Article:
The Tri-lnstitutional Training Program in Computational Biology and Medicine (CBM) takes advantage of the outstanding educational and research resources of Cornell University in Ithaca, NY, the Weill Cornell Medical College in New York City, and the Sloan-Kettering Institute (the research arm of the Memorial Sloan- Kettering Cancer Center) to train computational biologists in the interdisciplinary approaches they need to solve the complex problems that characterize biology and medicine. The CBM training environment is designed to address the unique challenges of training scientists in this area and is characterized by: (i) coursework in both quantitative and biological sciences;(ii) research rotations to enable a well-informed thesis topic selection;(iii) journal clubs and research-in-progress series to enhance program cohesion and ensure fluency in relevant disciplines;(iv) thesis research in one of a diverse array of basic to translational computational and experimental laboratories;(v) both quantitative and biological mentorship in order to ensure training balance and breadth;(vi) encouragement to engage in hybrid computational/experimental projects to foster connections between theory and experiment. The enthusiastic support for the CBM program by the Tri-lnstitutional consortium has enabled the program to enroll and support 6 students annually. However, now that the program is well established and entering its sixth year, it is clear that it would benefit from an increase in its most vital component - outstanding students. To that end, the goal of this T32 proposal is to receive funding to increase our annual admission to 9 students. The justifications for such growth include: (i) an unmet demand by CBM faculty for students;(ii) the CBM applicant pool is deep enough to allow for an increase without either lowering quality or decreasing the percentage of admitted domestic students;and (iii) a national need to train more computational biologists. By enabling such growth, T32 funding would aid the CBM program in achieving its mission of training the next generation of scientist to use computational and analytical methods, often integrated with experimental and clinical studies, to solve complex interdisciplinary problems in biology.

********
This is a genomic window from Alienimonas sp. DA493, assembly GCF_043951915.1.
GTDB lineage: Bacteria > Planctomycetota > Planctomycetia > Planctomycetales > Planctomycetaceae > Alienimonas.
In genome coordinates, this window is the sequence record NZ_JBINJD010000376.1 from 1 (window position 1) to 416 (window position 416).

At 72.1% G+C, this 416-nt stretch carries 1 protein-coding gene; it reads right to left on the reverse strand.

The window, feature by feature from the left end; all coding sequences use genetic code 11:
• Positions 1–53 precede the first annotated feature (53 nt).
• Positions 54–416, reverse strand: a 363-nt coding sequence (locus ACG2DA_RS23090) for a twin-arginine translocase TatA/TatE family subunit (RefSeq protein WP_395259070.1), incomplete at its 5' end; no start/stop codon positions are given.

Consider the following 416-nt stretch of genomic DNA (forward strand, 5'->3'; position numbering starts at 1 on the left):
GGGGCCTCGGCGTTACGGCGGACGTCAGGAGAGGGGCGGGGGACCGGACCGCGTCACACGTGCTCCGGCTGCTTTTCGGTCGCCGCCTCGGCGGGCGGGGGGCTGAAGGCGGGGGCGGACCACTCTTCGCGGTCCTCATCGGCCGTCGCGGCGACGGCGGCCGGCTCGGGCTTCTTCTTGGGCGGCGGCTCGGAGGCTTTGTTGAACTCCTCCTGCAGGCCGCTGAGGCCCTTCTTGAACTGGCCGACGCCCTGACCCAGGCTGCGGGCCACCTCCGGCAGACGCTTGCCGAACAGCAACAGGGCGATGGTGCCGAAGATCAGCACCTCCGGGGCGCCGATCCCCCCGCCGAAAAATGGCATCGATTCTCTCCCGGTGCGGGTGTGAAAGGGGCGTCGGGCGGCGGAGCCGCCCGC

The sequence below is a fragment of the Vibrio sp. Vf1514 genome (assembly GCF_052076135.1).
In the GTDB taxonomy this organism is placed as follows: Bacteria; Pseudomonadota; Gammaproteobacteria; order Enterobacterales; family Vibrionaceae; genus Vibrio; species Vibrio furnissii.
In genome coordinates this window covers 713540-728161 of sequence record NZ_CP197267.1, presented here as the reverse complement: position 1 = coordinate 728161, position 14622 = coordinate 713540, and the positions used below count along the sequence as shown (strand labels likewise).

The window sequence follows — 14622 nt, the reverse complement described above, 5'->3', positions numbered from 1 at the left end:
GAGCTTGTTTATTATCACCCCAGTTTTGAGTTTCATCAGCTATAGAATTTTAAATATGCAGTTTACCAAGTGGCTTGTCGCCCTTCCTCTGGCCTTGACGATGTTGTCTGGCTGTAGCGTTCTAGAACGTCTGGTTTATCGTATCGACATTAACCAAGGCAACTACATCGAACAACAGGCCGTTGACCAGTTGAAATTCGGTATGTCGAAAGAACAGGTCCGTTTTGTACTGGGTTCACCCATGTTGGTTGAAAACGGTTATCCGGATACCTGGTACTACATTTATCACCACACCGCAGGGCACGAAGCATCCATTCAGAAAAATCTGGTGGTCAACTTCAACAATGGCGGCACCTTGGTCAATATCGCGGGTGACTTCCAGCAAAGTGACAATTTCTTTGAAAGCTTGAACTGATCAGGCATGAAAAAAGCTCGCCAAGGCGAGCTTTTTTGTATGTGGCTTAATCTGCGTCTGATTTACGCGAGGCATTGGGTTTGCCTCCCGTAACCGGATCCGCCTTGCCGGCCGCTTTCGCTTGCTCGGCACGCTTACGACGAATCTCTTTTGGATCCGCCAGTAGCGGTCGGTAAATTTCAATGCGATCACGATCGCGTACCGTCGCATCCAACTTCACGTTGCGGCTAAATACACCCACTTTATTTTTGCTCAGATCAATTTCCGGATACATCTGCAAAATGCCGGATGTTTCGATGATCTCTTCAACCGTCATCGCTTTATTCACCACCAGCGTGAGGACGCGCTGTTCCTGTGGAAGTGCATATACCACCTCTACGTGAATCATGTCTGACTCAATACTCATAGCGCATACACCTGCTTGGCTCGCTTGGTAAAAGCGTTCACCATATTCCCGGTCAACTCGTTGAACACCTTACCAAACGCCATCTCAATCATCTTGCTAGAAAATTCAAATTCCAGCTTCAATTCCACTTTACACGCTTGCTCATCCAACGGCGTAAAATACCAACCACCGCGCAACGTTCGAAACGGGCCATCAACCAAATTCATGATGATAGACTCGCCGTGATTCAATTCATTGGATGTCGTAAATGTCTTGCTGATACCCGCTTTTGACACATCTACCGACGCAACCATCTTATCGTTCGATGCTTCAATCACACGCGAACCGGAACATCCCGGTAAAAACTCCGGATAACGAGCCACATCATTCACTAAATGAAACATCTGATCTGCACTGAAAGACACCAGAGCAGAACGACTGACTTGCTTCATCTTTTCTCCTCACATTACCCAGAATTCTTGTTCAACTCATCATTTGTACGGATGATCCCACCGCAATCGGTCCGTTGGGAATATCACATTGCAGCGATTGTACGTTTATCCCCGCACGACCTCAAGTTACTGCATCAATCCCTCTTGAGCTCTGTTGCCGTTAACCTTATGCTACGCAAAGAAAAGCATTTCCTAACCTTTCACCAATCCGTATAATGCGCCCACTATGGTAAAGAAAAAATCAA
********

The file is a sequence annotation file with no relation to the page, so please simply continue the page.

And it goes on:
National Institute of Health (NIH)
National Institute of General Medical Sciences (NIGMS)
Institutional National Research Service Award (T32)
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National Institute of General Medical Sciences Initial Review Group (BRT)
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Somers, Scott D
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Weill Medical College of Cornell University
Internal Medicine/Medicine
Schools of Medicine
New York
United States
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